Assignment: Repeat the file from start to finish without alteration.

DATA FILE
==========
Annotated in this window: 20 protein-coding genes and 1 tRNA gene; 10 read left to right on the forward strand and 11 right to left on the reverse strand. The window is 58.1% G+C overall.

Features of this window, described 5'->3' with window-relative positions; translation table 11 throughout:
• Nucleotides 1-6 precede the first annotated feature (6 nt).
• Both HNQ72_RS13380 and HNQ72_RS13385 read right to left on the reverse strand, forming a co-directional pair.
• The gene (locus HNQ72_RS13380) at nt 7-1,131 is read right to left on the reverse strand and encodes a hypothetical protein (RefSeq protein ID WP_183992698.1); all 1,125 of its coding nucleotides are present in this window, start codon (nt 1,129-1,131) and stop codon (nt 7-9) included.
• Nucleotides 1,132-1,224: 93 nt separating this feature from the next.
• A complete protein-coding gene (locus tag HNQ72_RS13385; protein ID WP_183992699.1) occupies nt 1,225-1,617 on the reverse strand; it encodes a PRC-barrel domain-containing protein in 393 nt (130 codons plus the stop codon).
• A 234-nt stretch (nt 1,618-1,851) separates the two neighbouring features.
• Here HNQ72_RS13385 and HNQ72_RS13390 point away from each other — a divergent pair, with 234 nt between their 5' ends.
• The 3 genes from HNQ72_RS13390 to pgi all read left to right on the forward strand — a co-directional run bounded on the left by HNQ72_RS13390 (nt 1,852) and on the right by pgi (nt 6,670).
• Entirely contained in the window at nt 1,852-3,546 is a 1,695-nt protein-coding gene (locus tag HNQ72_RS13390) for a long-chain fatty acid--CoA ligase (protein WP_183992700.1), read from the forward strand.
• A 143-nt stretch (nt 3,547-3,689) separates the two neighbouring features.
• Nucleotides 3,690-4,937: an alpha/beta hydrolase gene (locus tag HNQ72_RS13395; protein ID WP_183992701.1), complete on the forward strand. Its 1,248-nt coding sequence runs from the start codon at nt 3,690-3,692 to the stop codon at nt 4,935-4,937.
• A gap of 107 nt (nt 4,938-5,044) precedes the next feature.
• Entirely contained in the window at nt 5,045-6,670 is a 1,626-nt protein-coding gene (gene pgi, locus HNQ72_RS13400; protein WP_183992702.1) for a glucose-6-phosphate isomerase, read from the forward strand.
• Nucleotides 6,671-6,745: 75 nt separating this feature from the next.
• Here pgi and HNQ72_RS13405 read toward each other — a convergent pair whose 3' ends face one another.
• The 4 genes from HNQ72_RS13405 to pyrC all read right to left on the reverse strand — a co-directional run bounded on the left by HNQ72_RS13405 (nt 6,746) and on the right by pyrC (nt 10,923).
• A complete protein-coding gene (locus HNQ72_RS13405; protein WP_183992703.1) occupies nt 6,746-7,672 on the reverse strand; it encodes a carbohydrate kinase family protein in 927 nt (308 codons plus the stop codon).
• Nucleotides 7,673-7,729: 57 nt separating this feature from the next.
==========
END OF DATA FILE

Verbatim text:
Annotated in this window: 20 protein-coding genes and 1 tRNA gene; 10 read left to right on the forward strand and 11 right to left on the reverse strand. The window is 58.1% G+C overall.

Features of this window, described 5'->3' with window-relative positions; translation table 11 throughout:
• Nucleotides 1-6 precede the first annotated feature (6 nt).
• Both HNQ72_RS13380 and HNQ72_RS13385 read right to left on the reverse strand, forming a co-directional pair.
• The gene (locus HNQ72_RS13380) at nt 7-1,131 is read right to left on the reverse strand and encodes a hypothetical protein (RefSeq protein ID WP_183992698.1); all 1,125 of its coding nucleotides are present in this window, start codon (nt 1,129-1,131) and stop codon (nt 7-9) included.
• Nucleotides 1,132-1,224: 93 nt separating this feature from the next.
• A complete protein-coding gene (locus tag HNQ72_RS13385; protein ID WP_183992699.1) occupies nt 1,225-1,617 on the reverse strand; it encodes a PRC-barrel domain-containing protein in 393 nt (130 codons plus the stop codon).
• A 234-nt stretch (nt 1,618-1,851) separates the two neighbouring features.
• Here HNQ72_RS13385 and HNQ72_RS13390 point away from each other — a divergent pair, with 234 nt between their 5' ends.
• The 3 genes from HNQ72_RS13390 to pgi all read left to right on the forward strand — a co-directional run bounded on the left by HNQ72_RS13390 (nt 1,852) and on the right by pgi (nt 6,670).
• Entirely contained in the window at nt 1,852-3,546 is a 1,695-nt protein-coding gene (locus tag HNQ72_RS13390) for a long-chain fatty acid--CoA ligase (protein WP_183992700.1), read from the forward strand.
• A 143-nt stretch (nt 3,547-3,689) separates the two neighbouring features.
• Nucleotides 3,690-4,937: an alpha/beta hydrolase gene (locus tag HNQ72_RS13395; protein ID WP_183992701.1), complete on the forward strand. Its 1,248-nt coding sequence runs from the start codon at nt 3,690-3,692 to the stop codon at nt 4,935-4,937.
• A gap of 107 nt (nt 4,938-5,044) precedes the next feature.
• Entirely contained in the window at nt 5,045-6,670 is a 1,626-nt protein-coding gene (gene pgi, locus HNQ72_RS13400; protein WP_183992702.1) for a glucose-6-phosphate isomerase, read from the forward strand.
• Nucleotides 6,671-6,745: 75 nt separating this feature from the next.
• Here pgi and HNQ72_RS13405 read toward each other — a convergent pair whose 3' ends face one another.
• The 4 genes from HNQ72_RS13405 to pyrC all read right to left on the reverse strand — a co-directional run bounded on the left by HNQ72_RS13405 (nt 6,746) and on the right by pyrC (nt 10,923).
• A complete protein-coding gene (locus HNQ72_RS13405; protein WP_183992703.1) occupies nt 6,746-7,672 on the reverse strand; it encodes a carbohydrate kinase family protein in 927 nt (308 codons plus the stop codon).
• Nucleotides 7,673-7,729: 57 nt separating this feature from the next.